Question No. 7: There has been a fair amount of controversy, competition, and dissent within the various open source communities. Does this lack of agreement damage the long-term goals of open source, or would you like to see more of this?
Eric S. Raymond
Programmer, author, and
open source software advocate
Raymond: Some of it's healthy. Multiple projects competing for the same ecological niche can be spurs to each other. Some of it's not -- the amount of flamage that goes on over license choices and ideology and intracommunity politics is, frankly, ridiculous.
Evolution is messy. Free markets are noisy. Communities full of passionate people are disputatious. But these things beat hell out of their only alternatives. I wouldn't say I actually want more "lack of agreement," but I accept it as a consequence of dealing with human beings.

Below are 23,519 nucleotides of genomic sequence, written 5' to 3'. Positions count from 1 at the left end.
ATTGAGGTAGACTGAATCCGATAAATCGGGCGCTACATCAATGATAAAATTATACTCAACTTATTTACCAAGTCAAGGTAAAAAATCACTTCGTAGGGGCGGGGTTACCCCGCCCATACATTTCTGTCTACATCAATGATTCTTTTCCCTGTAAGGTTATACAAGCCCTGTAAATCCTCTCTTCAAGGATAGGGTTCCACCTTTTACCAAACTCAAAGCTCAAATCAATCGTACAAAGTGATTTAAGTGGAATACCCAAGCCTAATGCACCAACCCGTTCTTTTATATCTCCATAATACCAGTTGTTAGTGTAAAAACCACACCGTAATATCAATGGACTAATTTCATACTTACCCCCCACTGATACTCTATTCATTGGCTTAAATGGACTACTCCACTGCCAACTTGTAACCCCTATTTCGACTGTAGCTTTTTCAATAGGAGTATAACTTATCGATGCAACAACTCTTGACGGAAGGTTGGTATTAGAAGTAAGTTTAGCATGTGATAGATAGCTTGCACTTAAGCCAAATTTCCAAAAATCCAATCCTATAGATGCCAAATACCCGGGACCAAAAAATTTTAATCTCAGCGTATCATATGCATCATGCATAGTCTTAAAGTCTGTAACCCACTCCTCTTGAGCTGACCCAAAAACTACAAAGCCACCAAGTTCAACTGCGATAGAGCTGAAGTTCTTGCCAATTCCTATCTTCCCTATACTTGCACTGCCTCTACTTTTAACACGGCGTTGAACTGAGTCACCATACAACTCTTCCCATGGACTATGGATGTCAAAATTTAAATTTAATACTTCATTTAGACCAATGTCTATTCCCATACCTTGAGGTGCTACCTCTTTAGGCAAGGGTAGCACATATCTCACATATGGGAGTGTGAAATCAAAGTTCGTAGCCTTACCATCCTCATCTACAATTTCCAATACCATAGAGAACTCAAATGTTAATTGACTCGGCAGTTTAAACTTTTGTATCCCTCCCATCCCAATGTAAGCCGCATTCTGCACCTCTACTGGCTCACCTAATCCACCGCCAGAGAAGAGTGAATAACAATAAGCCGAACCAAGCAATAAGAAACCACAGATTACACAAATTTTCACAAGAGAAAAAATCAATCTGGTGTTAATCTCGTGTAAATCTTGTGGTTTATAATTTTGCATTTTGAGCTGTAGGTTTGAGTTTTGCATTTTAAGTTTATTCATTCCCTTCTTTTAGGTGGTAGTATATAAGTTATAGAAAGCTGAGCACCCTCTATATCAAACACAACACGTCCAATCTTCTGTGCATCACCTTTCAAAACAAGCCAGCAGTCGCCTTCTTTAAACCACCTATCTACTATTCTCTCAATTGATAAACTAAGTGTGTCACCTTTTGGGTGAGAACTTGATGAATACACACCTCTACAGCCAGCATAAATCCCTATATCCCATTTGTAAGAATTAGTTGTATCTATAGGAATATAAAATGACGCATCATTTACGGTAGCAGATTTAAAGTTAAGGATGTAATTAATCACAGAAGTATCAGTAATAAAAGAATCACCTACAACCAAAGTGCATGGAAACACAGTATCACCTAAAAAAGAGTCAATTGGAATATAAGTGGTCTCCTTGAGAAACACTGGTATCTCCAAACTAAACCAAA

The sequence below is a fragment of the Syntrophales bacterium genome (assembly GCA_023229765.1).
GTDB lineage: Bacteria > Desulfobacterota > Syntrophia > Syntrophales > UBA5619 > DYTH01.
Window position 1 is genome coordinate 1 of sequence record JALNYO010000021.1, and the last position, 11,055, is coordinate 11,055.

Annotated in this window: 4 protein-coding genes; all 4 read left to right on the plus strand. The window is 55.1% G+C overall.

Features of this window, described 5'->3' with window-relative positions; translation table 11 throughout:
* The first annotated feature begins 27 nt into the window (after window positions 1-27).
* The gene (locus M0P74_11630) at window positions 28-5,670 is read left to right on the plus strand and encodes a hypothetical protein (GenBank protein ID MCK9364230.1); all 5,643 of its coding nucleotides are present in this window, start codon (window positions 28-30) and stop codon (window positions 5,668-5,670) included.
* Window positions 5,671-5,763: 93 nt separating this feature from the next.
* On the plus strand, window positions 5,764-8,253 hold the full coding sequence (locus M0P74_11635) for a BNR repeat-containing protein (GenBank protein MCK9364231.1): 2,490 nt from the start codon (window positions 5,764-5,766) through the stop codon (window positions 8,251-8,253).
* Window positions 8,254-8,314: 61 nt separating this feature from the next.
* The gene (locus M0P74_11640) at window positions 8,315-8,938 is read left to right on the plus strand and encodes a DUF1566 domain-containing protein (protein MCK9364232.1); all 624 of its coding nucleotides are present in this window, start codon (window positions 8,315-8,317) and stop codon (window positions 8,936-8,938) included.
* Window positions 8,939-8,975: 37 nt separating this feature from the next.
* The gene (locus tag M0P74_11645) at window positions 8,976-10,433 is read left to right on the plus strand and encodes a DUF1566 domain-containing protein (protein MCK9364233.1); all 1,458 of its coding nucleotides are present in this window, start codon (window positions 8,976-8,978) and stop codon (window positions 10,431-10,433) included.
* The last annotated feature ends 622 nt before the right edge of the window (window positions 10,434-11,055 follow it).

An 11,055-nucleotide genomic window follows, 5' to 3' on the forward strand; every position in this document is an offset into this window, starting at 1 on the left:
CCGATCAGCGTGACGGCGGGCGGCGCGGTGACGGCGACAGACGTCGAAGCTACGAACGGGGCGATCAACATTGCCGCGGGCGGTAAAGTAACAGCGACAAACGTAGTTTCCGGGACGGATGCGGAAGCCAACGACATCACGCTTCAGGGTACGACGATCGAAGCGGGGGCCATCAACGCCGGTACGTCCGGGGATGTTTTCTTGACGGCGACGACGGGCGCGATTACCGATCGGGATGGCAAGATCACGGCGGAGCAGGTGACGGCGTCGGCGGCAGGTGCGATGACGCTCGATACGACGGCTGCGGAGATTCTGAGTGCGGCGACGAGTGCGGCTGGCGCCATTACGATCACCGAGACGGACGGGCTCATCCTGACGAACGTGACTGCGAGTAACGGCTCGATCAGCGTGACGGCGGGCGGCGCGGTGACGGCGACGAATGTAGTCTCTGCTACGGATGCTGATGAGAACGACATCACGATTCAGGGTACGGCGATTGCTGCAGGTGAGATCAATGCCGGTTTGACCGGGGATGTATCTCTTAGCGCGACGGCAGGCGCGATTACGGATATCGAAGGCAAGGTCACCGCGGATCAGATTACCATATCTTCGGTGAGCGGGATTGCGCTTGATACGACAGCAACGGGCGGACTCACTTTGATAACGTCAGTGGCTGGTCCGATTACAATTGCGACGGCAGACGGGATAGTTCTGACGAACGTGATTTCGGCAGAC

CEO and co-founder
Rosenberg: I think we have just enough as it stands. One of the interesting psychological aspects of open source is the fact that it brings together very smart, very interested people. In a sense, open source has created a new development civilization that comes with inherent conflict to develop a greater good. Were it not for this conflict, I don’t think we’d be nearly as far as we are today.
Soltero:Lack of agreement within an specific community is part of the process of arriving at a better result. However, the way disagreement is handled can suck a ton of energy from a project and create situations where things just don't get done. It also gives adopters of open source software a reason to doubt whether using the software is the right idea. Thankfully, there's a lot more experience in the art of governance of open source projects by both companies and individuals. This means that while there's always some amount of friction in every project (and it happens in closed-source projects, too, people just don't see it!), the end goal of the community is the same and the project charges ahead.